The Inaugural Play-In Tournament
By: Devin Zanskas
In response to the pandemic, the NBA’s execution of the Orlando Bubble is an accomplishment to be proud of. Under those terrible circumstances, the association was forced to be creative. By not only making up for the roughly 15 regular season games lost, the NBA was also able to provide an appropriate lead-up to the 2020 playoffs. Of course, jumping straight into the most intense competitions of the year after such an extended lay-off would’ve been incredibly ignorant of the players’ health. However, this warm-up to the postseason led to an even longer delay to the conclusion of the 2019-2020 campaign. This meant that the Lakers’ last NBA Finals victory took place on October 11th, which only afforded them and the Heat a two-month break until training camp for the ’20-’21 season. That provides an even more pronounced disadvantage for the reigning champions to repeat, but the league wants to return to a normal schedule. With the season starting two months late, the association assessed that a 72-game regular season would be the proper way for the schedule to return to normalcy. The loss of ten regular season games also opened up the opportunity for the NBA to experiment with the long-awaited play-in tournament.
The original matchups for the play-in tournament included the seventh and eighth seeds battling to face the second instead of the first seed in the playoffs, and the ninth and the tenth seeds fighting to stay alive to play the loser between seventh and eighth seeds. In the eastern conference, it looked like the two lower seeds had more momentum than the higher seeds. The seventh seeded Celtics lost Jaylen Brown for the remainder of the season to a torn scapholunate ligament in his left wrist, according to ESPN’s Tim Bontemps. The ninth seeded Pacers have been without Turner since April 18th, and have been challenged with some negative press regarding head coach Nate Bjorkgren, in addition to the tension between assistant coach Greg Foster and Goga Bitadze. Despite the build-up, Jayson Tatum hung 50 points on his fellow St. Louis native, Bradley Beal, and the eight Pacers put up double figures in point on the Hornets for a 144-point night. In the West, the favorites in the Lakers and the Grizzlies took care of business. LeBron sunk the Warriors with a deep three over Steph. Meanwhile, Demar Derozan and Rudy Gay gave the Grizzlies a scare with some clutch shots late, but Memphis stayed strong.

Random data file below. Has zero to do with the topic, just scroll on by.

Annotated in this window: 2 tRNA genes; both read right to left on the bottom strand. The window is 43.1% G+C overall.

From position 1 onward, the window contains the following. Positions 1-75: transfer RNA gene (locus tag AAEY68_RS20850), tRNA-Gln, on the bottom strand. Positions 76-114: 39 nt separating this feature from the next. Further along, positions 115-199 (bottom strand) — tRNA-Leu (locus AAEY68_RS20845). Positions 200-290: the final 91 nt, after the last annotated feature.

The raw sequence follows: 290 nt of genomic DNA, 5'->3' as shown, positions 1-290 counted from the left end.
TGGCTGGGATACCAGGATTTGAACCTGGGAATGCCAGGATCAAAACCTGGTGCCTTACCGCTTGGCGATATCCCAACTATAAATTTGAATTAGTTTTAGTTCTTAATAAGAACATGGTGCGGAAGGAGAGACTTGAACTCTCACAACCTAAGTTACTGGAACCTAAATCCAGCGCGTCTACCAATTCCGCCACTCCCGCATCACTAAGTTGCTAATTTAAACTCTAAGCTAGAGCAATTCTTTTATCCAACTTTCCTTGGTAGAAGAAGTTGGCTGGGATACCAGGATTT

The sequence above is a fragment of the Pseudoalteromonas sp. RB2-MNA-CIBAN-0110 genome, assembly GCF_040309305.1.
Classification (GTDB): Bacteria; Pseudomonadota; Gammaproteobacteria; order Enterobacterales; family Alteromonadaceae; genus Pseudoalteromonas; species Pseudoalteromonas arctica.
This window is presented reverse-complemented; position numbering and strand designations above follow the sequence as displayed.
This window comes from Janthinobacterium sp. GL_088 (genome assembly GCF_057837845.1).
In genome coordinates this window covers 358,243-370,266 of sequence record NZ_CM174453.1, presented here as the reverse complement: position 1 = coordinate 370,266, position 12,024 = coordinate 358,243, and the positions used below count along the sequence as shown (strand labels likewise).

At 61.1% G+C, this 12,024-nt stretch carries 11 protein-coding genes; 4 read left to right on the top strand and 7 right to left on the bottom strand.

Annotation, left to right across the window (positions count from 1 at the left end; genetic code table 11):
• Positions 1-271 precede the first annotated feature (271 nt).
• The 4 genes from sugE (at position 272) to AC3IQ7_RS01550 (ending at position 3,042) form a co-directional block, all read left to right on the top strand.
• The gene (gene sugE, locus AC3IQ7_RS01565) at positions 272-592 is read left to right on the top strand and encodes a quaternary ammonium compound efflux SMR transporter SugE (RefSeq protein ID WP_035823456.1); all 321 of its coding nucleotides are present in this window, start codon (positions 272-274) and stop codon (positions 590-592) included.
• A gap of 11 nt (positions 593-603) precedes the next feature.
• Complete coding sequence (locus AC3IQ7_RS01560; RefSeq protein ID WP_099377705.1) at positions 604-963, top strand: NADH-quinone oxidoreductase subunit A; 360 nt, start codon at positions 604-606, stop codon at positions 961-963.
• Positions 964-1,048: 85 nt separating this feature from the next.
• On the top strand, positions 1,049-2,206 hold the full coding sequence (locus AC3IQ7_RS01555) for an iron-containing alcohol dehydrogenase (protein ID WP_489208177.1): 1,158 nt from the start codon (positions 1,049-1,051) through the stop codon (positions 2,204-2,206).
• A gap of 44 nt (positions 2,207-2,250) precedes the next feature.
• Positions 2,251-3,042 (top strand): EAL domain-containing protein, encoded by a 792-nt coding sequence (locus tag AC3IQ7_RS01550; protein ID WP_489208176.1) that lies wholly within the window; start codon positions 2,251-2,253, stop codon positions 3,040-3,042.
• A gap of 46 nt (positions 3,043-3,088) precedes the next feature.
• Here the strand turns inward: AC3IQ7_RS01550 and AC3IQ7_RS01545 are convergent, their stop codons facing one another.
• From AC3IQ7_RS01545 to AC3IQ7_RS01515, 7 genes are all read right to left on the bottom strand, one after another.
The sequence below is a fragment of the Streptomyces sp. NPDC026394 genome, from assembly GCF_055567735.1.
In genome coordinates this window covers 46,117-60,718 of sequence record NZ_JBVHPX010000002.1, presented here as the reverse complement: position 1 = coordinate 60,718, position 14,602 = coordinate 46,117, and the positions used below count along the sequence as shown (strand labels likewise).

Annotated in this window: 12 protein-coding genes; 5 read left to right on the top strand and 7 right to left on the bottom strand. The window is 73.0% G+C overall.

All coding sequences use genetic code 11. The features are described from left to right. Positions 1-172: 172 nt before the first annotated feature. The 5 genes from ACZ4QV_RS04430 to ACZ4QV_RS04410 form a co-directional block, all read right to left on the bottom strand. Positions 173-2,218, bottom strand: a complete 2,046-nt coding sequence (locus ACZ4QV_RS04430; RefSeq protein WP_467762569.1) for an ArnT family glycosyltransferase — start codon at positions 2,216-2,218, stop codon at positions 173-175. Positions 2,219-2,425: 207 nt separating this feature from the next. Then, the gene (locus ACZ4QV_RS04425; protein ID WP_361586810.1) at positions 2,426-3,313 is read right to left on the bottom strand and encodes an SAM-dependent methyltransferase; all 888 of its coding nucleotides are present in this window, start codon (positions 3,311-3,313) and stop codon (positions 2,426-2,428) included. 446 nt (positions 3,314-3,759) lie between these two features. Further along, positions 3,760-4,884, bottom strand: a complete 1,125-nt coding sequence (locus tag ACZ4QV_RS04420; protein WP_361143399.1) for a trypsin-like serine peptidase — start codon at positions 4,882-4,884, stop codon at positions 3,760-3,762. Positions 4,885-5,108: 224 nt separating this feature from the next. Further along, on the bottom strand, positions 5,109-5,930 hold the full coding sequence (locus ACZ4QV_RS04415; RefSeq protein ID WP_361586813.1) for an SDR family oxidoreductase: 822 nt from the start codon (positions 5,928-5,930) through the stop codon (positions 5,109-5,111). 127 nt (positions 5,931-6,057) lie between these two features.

The final matchups of the play-in tournament seemed a lot more predictable than the initial contests, however as the NBA would have it, anything can happen in one game. As mentioned, the Wizards had all of the momentum a team could ask for heading into their last play-in game. Although Beal missed three of his last four games with a left hamstring strain according to espn.com, the game before his absence he scored 50 points himself against the Pacers. Westbrook came into the playoffs as hot as anyone, earning eastern conference player of the month honors on 26.3 points, 13.8 rebounds, and 16.1 assists per game for the month of May, and passing Oscar Robertson for the most triple doubles in NBA history. So far, the only downside to the play-in tournament is that we will miss out on Steph in the playoffs for the second year in a row, even though he led the league in scoring and finished top three in MVP voting. Perhaps Morant will be able to build upon his 35-point performance and challenge the Jazz without Mitchell instead.